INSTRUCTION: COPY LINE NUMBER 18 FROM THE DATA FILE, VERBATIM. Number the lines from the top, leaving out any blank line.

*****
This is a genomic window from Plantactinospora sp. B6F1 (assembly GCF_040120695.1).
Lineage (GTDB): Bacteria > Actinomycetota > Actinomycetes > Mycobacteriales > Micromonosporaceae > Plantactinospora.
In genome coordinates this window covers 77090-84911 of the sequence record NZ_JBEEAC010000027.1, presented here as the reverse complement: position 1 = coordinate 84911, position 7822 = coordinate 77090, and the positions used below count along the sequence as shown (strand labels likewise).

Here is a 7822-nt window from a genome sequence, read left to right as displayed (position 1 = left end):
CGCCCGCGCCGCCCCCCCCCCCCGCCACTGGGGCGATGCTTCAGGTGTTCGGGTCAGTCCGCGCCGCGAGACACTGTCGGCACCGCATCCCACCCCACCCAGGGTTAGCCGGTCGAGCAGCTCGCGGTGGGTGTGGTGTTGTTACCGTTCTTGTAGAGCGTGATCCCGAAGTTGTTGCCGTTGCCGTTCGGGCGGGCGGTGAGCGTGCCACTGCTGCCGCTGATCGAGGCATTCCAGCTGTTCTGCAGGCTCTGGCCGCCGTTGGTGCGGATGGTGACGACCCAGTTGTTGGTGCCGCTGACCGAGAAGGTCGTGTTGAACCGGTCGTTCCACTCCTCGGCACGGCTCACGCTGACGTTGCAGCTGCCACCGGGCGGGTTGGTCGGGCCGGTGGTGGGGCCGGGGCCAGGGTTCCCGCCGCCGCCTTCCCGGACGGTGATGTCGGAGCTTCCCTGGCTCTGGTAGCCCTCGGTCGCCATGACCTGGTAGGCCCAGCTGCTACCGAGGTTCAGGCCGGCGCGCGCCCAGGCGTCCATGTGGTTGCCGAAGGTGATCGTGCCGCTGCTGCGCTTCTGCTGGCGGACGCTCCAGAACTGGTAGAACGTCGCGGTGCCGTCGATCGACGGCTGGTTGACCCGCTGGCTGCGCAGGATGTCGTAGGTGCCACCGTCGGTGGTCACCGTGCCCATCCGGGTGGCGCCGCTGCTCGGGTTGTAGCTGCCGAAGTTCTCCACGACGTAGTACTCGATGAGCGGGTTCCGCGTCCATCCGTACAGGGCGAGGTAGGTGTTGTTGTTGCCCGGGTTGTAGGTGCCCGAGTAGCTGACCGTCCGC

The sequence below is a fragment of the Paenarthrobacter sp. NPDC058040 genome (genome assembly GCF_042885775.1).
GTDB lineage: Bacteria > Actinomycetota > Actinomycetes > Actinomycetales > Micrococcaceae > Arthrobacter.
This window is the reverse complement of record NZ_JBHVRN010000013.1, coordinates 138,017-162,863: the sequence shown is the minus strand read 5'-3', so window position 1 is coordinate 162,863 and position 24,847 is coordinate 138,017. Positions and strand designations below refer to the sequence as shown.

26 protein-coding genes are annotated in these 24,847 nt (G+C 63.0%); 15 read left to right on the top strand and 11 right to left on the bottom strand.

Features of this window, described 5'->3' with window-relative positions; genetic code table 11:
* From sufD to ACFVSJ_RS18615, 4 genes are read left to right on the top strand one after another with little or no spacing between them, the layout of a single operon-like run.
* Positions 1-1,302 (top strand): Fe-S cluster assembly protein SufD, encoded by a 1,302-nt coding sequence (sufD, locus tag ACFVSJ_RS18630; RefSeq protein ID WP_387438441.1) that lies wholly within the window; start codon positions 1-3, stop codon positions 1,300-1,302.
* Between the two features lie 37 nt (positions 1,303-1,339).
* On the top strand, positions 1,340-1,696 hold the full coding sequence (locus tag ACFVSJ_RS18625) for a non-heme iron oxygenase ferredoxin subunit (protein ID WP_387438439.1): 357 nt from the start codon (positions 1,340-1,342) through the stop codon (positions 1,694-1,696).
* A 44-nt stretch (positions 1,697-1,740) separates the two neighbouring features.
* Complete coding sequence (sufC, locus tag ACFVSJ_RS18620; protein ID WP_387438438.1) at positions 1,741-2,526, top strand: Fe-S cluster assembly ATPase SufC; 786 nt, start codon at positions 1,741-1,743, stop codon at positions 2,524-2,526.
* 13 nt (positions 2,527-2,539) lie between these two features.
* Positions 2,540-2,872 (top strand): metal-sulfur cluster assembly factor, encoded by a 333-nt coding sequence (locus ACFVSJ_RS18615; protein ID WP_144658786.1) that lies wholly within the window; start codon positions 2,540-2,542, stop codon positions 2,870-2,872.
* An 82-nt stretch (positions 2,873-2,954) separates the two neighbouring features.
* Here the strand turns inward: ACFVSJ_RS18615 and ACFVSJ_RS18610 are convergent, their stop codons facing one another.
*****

* Positions 2,540-2,872 (top strand): metal-sulfur cluster assembly factor, encoded by a 333-nt coding sequence (locus ACFVSJ_RS18615; protein ID WP_144658786.1) that lies wholly within the window; start codon positions 2,540-2,542, stop codon positions 2,870-2,872.